Scarlet runners will take over 10ft trellises with their growth and are said to be relatively heat/drought tolerant, though I am not sure if this statement is true in my area. Many people often plant these beans for their ornamental appearance in regards to their foliage, flowers, and bean pods. Let it be known that beyond their appearance like delicious, fresh bean pods and/or a rich dry bean which can be cooked down like any other dry bean you might have in the pantry. After trying other types of heirloom varieties of beans (as shown in my previous YouTube videos) I now wish to grow them as I am not willing to pay the steep prices for something I can grow myself.

3. Hopi Black Dye Sunflower

My seed packet from Baker Creek Heirloom Seeds

To continue on this trend of listing off three sister plants, I also wanted to speak of one of the sunflowers I am growing. To continue on my trend of trying to only grow “heirloom varieties” I have decided to grow the Hopi variety of sunflower. As the name hints, this sunflower is known for its ability to create dyes for fabrics, cotton and other fibrous materials. Beyond the aesthetical use, the seeds are still a food source for both humans and wildlife. The flower(s) will also attract a number of pollinators as one may assume, but having a sunflower around your corn could help protect your corn from birds and other pests as they will use the seeds as a food source rather than your corn.

This is why some consider the sunflower to be the fourth sister, though there are some other reasons which I won’t linger too long on in this article. This variety gets up to 8ft tall and is admired for its overall functionality and beauty.

4. Clemson Spineless Okra

Stepping away from the previous bunch, this okra variety was kind of a wild card for me. My family never really grew up eating okra when I was a kid. I have had it in various dishes throughout the years (usually at a restaurant), but never really felt like it stood out in the dish. While working at a seasonal plant shop last summer I talked with a kind woman about growing okra. In this conversation she emphasized that one plant produces a lot of okra and that the taste of fresh okra was worth the effort. I decided to take a chance this year and try out a popular variety.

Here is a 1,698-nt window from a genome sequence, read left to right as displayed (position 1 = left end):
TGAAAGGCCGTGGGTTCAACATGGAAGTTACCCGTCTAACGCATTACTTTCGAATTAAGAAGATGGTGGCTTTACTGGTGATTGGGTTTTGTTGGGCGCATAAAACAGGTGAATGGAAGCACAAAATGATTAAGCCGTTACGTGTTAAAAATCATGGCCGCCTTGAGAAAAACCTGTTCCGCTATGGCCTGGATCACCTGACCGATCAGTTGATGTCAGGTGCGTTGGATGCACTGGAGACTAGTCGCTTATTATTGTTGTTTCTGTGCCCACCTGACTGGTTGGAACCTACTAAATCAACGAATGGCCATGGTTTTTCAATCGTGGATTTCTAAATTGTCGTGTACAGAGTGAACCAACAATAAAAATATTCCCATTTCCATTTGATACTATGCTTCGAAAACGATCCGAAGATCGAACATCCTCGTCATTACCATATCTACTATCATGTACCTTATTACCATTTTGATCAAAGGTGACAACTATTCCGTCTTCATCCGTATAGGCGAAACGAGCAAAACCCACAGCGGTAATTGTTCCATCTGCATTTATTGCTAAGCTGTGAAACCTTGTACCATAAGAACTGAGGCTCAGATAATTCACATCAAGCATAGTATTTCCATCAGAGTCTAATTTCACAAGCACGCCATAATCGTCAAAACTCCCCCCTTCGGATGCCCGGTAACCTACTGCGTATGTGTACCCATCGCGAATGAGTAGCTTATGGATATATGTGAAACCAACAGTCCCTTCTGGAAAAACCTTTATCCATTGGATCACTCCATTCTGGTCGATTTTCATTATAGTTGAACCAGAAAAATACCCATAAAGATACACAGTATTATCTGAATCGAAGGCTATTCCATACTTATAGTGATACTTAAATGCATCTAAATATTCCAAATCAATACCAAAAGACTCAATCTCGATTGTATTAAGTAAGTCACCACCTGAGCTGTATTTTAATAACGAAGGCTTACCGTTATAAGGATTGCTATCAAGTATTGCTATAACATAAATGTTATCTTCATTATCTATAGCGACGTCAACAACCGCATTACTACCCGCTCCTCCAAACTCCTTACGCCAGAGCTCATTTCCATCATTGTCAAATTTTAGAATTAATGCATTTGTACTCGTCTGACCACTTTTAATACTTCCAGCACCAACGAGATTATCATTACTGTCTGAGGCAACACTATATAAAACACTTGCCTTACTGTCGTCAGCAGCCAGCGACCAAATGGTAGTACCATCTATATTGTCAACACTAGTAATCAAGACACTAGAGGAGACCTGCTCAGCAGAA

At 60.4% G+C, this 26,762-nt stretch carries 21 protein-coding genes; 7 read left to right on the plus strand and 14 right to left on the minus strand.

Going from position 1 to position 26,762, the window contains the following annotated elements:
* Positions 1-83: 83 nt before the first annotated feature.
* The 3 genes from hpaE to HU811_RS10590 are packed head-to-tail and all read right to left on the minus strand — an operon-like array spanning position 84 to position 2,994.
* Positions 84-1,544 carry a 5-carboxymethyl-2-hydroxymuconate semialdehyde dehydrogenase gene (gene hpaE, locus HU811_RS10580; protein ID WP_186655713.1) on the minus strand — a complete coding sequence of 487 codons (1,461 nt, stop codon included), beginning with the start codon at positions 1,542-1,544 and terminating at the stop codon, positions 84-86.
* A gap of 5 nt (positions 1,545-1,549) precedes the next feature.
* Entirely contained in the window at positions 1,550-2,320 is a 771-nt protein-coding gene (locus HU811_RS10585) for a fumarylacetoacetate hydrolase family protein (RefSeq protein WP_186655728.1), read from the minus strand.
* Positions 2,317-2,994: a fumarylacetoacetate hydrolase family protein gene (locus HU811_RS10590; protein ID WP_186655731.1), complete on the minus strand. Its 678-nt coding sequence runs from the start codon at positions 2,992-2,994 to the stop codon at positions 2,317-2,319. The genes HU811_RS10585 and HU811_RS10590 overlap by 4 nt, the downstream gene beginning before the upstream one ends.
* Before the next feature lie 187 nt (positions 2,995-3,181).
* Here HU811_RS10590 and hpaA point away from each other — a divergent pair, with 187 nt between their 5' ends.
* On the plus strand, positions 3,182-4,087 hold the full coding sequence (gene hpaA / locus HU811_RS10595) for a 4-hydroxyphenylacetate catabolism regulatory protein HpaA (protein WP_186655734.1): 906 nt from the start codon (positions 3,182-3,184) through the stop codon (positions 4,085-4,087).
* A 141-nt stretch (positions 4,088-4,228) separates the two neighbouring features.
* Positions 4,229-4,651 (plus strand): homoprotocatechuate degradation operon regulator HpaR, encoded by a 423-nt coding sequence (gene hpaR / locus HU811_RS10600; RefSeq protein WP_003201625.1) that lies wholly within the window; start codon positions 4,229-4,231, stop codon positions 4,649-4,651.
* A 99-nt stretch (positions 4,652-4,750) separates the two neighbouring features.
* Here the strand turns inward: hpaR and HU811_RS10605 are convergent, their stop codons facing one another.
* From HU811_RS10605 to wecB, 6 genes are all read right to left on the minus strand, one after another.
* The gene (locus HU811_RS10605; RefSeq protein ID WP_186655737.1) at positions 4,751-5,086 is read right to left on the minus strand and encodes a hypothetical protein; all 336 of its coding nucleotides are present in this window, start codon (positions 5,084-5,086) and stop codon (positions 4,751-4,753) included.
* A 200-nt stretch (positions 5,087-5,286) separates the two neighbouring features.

I would love to be able to try okra in various ways/dishes besides being fried. I am taking the risk by growing this in my garden instead of a variety that I know I already like, but as with many things I like to push myself to try new things and take new risks. I already know that I don’t hate okra, but would love to be able to add it to a gumbo recipe, grill it, or fry it if requested. This variety was created in 1939 and has stayed around since. I assume for good reason.

5. Jarrahdale Pumpkin

Sometimes I pick a variety to grow based on appearance rather than recommendation/referral. We all know the common line of “we eat with our eyes first” but I often like to eat some of the more unique dishes than that offered at the market where perfection (even if manmade) is the norm. I like to assume that this bias towards outlandish appearances/visuals explains my taste in women, but that is still up for debate. Getting back to the pumpkin, this pumpkin is a winter pumpkin/squash. When cured and stored properly it can supposedly be good for over 12 months. If you have never seen this pumpkin it has that common flat pumpkin shape that everyone loves, but is a shade of blue/gray that reminds me of what Frankenstein’s skin would probably look like if he were real.  

The insides of these pumpkins are bright orange and meaty. This variety can grow to be range from a couple of pounds up to 10+ pounds. This pumpkin can be used in pies, stews, or even roasted, though I have heard that it isn’t all that great roasted online due to the wetness of the flesh. I still would like to try it even if it is the case. This variety is popular in Australia and named after a town in the Western region of the country.

My seed packet from Baker Creek Heirloom Seeds


I think it is safe to assume that I am a seed addict. I love to have seeds that produce food and preserve genetic diversity. Many of these seeds will last years and provide my family with added food security as well as a variety of options to choose from in the future in regards to what I am able to grow. I have many more new varieties of seeds that I am planning on growing this year so please let me know if you would like a follow up on what else I have up my sleeves.

It is exciting to think about the endless possibility and potential harvest if everything goes according to plan (which rarely happens), but it is good to dream of things. I covered a diverse array of foods varying in function and appearance. Much like people, each plant is important and has a purpose/place in my garden and in the world due to their unique features.